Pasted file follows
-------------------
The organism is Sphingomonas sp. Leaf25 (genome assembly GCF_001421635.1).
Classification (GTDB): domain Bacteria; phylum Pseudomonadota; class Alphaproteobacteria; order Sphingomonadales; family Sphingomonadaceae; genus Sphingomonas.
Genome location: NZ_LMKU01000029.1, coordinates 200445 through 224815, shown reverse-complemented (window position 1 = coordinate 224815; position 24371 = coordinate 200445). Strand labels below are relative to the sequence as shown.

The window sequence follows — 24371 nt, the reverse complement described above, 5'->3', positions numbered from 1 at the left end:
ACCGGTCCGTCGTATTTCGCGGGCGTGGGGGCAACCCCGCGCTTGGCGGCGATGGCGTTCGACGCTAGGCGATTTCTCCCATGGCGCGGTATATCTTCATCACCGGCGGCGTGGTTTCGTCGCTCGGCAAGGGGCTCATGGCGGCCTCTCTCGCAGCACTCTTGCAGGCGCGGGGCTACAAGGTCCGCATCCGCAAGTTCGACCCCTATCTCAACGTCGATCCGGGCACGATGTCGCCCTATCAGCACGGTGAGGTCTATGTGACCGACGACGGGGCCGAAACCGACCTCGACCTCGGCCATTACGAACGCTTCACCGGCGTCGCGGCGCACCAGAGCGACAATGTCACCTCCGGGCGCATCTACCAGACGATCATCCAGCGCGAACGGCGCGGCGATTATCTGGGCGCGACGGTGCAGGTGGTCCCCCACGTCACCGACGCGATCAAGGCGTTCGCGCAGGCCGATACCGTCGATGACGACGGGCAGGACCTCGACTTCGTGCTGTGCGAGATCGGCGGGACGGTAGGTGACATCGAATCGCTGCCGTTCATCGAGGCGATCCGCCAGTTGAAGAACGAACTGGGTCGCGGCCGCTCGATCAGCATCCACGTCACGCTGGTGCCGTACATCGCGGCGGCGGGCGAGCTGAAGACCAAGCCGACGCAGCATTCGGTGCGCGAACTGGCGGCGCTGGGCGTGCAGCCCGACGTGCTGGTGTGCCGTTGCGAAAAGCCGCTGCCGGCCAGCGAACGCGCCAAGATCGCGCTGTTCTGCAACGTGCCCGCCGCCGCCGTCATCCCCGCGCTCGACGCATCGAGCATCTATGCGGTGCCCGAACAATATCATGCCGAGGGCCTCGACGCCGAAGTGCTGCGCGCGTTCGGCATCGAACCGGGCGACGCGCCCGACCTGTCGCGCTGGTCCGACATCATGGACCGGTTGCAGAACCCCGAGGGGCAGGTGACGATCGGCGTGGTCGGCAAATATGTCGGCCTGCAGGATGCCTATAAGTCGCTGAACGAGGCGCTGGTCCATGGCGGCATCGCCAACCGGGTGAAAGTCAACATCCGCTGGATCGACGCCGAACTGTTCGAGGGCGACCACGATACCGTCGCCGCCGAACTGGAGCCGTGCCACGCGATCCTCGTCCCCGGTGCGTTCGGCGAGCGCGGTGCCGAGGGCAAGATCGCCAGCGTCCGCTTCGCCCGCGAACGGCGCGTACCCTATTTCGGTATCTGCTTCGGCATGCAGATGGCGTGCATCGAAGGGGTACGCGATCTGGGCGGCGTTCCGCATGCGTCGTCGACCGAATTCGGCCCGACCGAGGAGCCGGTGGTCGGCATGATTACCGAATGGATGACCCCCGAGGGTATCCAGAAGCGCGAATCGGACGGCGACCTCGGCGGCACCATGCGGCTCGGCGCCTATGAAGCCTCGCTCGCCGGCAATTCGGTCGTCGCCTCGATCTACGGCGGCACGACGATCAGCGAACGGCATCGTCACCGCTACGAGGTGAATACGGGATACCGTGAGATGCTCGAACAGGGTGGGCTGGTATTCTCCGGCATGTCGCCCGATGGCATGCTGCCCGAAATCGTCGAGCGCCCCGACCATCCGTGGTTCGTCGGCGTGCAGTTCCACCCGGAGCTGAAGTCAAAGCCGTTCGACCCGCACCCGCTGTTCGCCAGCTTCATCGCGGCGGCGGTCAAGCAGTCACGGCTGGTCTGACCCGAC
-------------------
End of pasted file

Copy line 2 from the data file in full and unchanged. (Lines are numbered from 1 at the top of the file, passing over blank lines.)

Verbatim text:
Classification (GTDB): domain Bacteria; phylum Pseudomonadota; class Alphaproteobacteria; order Sphingomonadales; family Sphingomonadaceae; genus Sphingomonas.